Nowadays many of applications are data-intensive, as opposed to computed-intensive. CPU power are rarely a bottleneck of these applications, where the bigger challenge are usually the amount of data, the complexity of data and the speed which it is changing.
In this article, it will walk you through 3 important pillars when designing a robust software system — Reliability, Scalability and Maintainability, with questions and bullet-points to refresh your memory of best practises in a step-by-step manner.
Asynchronous background jobs can often dramatically improve the scalability of web applications by moving time-consuming, resource-intensive tasks to the background. These tasks are often prone to failures, and retrying mechanisms often make it even more expensive to operate applications with such jobs. Having a background queue helps the web servers handle incoming web requests promptly, and reduces the likelihood of performance issues that occur when requests become backlogged.
At Airbnb, we built a job scheduling system called Dynein for very critical use cases. Since its introduction, the system has become a very important component of our architecture, powering use cases…
// Evaluation happens in the current go routine
// Execution happens in a new go routinego f(x, y, z)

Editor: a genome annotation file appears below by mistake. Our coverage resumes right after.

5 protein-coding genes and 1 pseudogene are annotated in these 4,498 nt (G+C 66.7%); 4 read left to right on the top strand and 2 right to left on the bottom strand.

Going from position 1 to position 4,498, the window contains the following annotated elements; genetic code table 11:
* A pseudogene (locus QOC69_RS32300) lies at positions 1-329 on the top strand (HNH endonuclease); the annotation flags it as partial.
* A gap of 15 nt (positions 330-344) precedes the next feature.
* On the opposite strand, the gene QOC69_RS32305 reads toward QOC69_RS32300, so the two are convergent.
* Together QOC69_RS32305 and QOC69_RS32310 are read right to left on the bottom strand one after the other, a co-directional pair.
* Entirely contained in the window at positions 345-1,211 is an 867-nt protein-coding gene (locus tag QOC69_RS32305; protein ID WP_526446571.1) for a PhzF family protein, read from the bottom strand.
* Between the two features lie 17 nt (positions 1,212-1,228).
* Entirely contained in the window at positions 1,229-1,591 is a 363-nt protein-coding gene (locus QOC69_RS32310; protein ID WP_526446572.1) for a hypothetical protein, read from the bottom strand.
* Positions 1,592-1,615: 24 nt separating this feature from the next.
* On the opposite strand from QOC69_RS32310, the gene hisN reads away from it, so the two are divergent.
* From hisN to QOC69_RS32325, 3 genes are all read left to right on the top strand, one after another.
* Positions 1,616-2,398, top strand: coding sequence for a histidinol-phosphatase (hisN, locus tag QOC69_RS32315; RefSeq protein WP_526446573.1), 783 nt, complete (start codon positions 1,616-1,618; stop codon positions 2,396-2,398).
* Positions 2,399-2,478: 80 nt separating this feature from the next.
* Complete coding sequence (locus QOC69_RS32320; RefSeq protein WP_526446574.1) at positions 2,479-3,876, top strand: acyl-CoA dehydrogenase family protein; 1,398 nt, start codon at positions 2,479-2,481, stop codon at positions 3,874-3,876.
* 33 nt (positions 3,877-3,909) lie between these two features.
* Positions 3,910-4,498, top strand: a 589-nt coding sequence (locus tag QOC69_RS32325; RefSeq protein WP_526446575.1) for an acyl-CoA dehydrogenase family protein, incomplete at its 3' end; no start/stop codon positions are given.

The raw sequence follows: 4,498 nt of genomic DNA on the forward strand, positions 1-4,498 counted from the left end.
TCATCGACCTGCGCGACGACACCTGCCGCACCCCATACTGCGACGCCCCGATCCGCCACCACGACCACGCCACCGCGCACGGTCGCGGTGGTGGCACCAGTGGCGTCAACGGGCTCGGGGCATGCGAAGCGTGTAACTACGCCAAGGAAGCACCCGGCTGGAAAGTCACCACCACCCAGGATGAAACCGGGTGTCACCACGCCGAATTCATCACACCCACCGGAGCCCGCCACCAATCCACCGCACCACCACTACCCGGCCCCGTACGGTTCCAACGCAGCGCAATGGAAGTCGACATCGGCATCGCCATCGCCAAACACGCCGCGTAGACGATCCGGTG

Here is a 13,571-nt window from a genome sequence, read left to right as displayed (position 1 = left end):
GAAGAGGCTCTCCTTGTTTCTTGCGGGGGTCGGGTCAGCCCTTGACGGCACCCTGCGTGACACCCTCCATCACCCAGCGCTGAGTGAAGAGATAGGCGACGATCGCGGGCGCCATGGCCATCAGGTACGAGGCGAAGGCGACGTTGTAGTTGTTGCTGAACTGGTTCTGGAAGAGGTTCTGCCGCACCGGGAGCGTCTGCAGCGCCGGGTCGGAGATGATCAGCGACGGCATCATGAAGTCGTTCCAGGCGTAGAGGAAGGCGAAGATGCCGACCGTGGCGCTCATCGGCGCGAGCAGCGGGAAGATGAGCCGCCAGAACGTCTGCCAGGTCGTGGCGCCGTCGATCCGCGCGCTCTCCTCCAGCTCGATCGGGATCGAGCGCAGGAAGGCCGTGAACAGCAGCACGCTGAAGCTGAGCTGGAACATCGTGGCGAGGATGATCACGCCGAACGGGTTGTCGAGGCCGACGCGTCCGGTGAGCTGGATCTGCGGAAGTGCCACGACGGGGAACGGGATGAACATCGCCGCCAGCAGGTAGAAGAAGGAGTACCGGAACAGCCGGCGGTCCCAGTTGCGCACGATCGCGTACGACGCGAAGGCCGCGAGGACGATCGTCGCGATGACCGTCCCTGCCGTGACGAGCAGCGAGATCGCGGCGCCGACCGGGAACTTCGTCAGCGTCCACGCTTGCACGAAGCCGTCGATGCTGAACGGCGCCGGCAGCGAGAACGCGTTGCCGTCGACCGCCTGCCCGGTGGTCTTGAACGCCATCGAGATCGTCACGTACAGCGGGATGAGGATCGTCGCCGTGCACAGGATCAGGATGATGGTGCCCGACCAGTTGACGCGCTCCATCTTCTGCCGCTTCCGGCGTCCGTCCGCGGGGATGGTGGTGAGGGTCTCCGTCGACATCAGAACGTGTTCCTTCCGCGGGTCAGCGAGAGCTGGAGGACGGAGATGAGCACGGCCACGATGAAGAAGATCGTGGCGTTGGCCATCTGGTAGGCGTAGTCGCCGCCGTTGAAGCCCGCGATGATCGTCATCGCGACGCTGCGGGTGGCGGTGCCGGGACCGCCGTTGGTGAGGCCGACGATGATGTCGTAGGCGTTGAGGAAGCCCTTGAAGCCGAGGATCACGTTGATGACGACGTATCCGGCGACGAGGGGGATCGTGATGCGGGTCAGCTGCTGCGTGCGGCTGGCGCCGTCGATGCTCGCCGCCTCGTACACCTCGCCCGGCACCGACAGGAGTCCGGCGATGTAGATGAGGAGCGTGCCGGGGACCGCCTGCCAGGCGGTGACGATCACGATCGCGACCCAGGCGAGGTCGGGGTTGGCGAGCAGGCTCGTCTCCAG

A goroutine is a lightweight thread managed by the Go runtime, and a thread is the smallest unit of processing that can be performed in operating systems. Besides, a thread exists within a process, it means that a single process may contain multiple threads at the same time.
For example, a web server is designed to handle a bunch of independent requests at once, so threads can be created, or taken from a thread pool in order to achieve concurrency.
Microservices are completely disrupting the way we build applications nowadays. The term has sprung up over last few years and has been increasingly being adopted by and discussed among developers. The real questions lie with what they are, how they work, etc, and hence I am putting my thoughts out there.
Part 1 gives you a heads up on microservices architecture and the technologies behind them. Part 2 focuses more on the implementation.
Implementing microservices means building small, independent services…
Deciding what to study in college, l first set my mind to computer science as I had minimum understanding of its related topics.
In retrospect, I would have never imagined myself as an engineer five years ago, building stuff from scratch. Knowledge acquired from school is scattered, from fundamental concepts of operating systems, to networking, to algorithms, etc. However, questions like “Why should l learn linux kernel”, “What is the purpose of studying networking? ”, “How can l apply algorithms in our daily lives?” has often been bubbling up in my head. …
One of fundamental step when designing an application is how you represent your data. The structure of your database’s collections and documents is one of core factors affecting your application’s speed and latency. A poor designed data representation can slow performance down by forcing you to make unnecessary queries to get the data you need.
What is Normalization?
Normalization means break down a large piece of data into small pieces with references between those collections. Each piece of data will be in a collection, but multiple documents will reference it.
What are purposes of Normalization?
It reduces the data redundancy…